Q Do I need to clear coat over the paint to protect it?
Usually not. If you select the right finish paint, you will have a hard surface that will not easily fade or turn yellow. If you treat the cupboard surface in the right way and apply a good primer, then when it comes to topcoats, you will not have any problems with either the ability of the surface to withstand knocks and bangs nor with it yellowing. A clear coat will not help with discolouring at all.
Q How long does it take to paint cupboards?
That depends on how many cupboards you want painting, but generally, with a fast-drying paint primer and paint, you can expect to have a cupboard completed in a couple of hours. Obviously, if you have more than one cupboard you can take units down while the paint is drying on other previously removed, and you can paint multiple units at the same time, but the task will take at least a day and possibly as long as three days. Once you have finished painting a unit, you need to let it really dry off overnight.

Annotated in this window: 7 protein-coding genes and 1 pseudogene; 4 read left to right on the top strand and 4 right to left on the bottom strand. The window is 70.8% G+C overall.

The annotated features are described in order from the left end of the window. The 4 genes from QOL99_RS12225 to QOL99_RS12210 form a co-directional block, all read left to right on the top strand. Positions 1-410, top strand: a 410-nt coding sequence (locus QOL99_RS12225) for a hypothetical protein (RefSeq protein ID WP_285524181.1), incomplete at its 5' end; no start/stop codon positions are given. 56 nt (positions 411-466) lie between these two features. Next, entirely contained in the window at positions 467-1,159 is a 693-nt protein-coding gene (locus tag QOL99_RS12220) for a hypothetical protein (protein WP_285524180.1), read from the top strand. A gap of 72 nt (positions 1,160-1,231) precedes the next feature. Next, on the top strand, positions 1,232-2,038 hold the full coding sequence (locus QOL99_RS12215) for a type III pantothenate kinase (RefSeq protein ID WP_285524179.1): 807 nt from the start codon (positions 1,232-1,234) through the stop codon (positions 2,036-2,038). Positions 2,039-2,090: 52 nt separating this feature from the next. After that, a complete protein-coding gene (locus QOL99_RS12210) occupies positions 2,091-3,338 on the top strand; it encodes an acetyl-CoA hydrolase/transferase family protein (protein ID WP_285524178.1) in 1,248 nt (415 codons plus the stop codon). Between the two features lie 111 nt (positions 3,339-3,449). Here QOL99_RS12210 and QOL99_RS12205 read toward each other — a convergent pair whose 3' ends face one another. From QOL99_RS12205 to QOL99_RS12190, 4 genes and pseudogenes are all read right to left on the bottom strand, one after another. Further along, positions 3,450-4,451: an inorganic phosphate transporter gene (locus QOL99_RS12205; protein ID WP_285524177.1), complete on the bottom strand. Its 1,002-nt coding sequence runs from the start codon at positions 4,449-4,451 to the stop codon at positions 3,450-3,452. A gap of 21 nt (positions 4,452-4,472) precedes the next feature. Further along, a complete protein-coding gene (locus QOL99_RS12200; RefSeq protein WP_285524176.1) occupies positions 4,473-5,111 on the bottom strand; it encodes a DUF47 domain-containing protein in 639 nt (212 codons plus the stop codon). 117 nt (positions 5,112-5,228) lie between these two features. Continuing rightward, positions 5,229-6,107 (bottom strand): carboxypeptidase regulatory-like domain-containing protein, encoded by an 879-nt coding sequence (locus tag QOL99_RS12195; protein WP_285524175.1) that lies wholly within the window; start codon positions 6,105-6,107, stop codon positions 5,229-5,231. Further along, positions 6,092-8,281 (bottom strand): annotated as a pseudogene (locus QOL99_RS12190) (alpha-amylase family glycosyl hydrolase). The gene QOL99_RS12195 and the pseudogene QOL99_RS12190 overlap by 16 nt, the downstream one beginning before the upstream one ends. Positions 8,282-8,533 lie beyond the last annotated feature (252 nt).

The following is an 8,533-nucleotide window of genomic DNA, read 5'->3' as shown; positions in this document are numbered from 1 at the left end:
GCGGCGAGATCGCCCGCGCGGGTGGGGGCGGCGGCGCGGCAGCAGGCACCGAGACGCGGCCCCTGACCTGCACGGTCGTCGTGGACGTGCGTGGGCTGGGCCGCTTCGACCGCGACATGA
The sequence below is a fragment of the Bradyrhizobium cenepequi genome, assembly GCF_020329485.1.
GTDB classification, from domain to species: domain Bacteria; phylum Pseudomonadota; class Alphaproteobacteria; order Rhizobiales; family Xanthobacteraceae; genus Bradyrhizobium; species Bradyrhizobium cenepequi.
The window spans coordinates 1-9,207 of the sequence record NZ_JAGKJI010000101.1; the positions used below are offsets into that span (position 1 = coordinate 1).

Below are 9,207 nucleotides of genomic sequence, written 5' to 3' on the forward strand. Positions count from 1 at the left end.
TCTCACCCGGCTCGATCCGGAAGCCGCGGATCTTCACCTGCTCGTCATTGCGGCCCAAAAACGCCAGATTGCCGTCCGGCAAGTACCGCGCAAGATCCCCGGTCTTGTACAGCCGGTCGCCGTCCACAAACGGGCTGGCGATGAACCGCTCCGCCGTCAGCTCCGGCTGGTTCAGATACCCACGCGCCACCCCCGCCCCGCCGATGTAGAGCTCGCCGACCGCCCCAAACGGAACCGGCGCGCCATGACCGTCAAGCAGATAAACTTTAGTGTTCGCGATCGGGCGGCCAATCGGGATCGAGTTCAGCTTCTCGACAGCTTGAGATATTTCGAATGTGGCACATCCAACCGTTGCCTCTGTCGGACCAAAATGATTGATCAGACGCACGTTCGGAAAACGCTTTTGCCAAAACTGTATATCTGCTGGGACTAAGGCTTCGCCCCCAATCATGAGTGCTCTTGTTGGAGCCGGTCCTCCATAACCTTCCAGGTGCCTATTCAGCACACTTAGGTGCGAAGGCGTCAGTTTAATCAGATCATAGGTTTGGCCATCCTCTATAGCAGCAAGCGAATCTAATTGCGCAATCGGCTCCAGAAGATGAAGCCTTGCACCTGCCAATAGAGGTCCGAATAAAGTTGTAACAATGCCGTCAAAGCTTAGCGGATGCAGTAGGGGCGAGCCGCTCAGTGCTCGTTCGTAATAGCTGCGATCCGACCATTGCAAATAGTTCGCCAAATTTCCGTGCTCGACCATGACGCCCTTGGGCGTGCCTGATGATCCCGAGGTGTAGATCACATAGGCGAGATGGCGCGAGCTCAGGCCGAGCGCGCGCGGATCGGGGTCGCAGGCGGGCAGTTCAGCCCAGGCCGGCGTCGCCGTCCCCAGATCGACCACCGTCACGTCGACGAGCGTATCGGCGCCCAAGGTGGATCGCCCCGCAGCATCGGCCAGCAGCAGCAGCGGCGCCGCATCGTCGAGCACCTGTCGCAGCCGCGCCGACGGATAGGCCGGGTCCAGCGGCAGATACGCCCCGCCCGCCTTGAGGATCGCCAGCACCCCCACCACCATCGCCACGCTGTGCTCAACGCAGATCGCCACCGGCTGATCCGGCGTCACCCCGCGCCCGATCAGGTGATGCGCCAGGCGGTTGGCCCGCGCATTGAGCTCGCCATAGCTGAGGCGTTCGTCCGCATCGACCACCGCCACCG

Q Can I paint the end panels that have laminate on them?
It’s not real wood, but yes. You will have to ensure that you use an appropriate primer, but generally, these laminate ends can be painted too. If you treat them in the same way as you treat the rest of the cupboard, you shouldn’t have any problems.
Q Can I get rid of the grain I can see on my oak cabinets?
Yes, it is possible. It is possible to get some putties and fillers that will do the job, but it is very costly. Generally, most people want to paint their cabinets because it is a cost-effective way of upgrading them without replacing them. If you try to fill the grain and make them smooth, it will cost you as much as if you replaced the doors. If you want to remove the grain marks, you might consider replacing the doors completely.